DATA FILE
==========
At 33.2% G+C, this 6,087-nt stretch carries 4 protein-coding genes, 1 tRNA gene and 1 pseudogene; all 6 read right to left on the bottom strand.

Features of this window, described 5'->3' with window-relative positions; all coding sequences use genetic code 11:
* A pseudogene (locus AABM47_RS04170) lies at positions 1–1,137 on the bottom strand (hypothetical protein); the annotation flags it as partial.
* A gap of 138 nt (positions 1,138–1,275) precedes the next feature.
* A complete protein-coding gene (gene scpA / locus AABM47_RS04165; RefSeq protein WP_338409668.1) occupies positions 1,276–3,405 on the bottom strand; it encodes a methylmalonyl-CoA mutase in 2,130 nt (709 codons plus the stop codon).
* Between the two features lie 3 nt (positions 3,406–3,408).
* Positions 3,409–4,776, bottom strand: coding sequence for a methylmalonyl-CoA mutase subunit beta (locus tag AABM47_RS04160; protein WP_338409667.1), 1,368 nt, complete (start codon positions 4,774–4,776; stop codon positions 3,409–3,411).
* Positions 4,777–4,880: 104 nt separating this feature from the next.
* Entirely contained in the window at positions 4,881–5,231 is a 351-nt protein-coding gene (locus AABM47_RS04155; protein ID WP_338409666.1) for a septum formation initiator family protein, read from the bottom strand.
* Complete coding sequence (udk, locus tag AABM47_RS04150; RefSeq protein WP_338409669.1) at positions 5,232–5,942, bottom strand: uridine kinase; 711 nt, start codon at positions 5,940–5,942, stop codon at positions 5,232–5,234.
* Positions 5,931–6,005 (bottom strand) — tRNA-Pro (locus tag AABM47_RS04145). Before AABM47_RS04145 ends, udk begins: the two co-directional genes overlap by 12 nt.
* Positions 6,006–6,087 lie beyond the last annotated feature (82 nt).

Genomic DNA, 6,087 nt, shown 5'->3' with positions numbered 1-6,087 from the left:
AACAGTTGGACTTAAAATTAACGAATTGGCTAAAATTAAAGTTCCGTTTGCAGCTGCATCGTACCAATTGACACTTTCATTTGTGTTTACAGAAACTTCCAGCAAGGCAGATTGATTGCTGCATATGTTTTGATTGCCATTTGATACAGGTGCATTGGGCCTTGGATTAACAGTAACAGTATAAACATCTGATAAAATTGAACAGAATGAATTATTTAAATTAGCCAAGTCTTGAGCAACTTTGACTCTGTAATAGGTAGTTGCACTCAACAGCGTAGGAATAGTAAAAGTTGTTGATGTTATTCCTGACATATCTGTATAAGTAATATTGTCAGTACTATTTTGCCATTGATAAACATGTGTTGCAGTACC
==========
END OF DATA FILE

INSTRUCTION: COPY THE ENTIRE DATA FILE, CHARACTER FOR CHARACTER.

At 33.2% G+C, this 6,087-nt stretch carries 4 protein-coding genes, 1 tRNA gene and 1 pseudogene; all 6 read right to left on the bottom strand.

Features of this window, described 5'->3' with window-relative positions; all coding sequences use genetic code 11:
* A pseudogene (locus AABM47_RS04170) lies at positions 1–1,137 on the bottom strand (hypothetical protein); the annotation flags it as partial.
* A gap of 138 nt (positions 1,138–1,275) precedes the next feature.
* A complete protein-coding gene (gene scpA / locus AABM47_RS04165; RefSeq protein WP_338409668.1) occupies positions 1,276–3,405 on the bottom strand; it encodes a methylmalonyl-CoA mutase in 2,130 nt (709 codons plus the stop codon).
* Between the two features lie 3 nt (positions 3,406–3,408).
* Positions 3,409–4,776, bottom strand: coding sequence for a methylmalonyl-CoA mutase subunit beta (locus tag AABM47_RS04160; protein WP_338409667.1), 1,368 nt, complete (start codon positions 4,774–4,776; stop codon positions 3,409–3,411).
* Positions 4,777–4,880: 104 nt separating this feature from the next.
* Entirely contained in the window at positions 4,881–5,231 is a 351-nt protein-coding gene (locus AABM47_RS04155; protein ID WP_338409666.1) for a septum formation initiator family protein, read from the bottom strand.
* Complete coding sequence (udk, locus tag AABM47_RS04150; RefSeq protein WP_338409669.1) at positions 5,232–5,942, bottom strand: uridine kinase; 711 nt, start codon at positions 5,940–5,942, stop codon at positions 5,232–5,234.
* Positions 5,931–6,005 (bottom strand) — tRNA-Pro (locus tag AABM47_RS04145). Before AABM47_RS04145 ends, udk begins: the two co-directional genes overlap by 12 nt.
* Positions 6,006–6,087 lie beyond the last annotated feature (82 nt).

Genomic DNA, 6,087 nt, shown 5'->3' with positions numbered 1-6,087 from the left:
AACAGTTGGACTTAAAATTAACGAATTGGCTAAAATTAAAGTTCCGTTTGCAGCTGCATCGTACCAATTGACACTTTCATTTGTGTTTACAGAAACTTCCAGCAAGGCAGATTGATTGCTGCATATGTTTTGATTGCCATTTGATACAGGTGCATTGGGCCTTGGATTAACAGTAACAGTATAAACATCTGATAAAATTGAACAGAATGAATTATTTAAATTAGCCAAGTCTTGAGCAACTTTGACTCTGTAATAGGTAGTTGCACTCAACAGCGTAGGAATAGTAAAAGTTGTTGATGTTATTCCTGACATATCTGTATAAGTAATATTGTCAGTACTATTTTGCCATTGATAAACATGTGTTGCAGTACC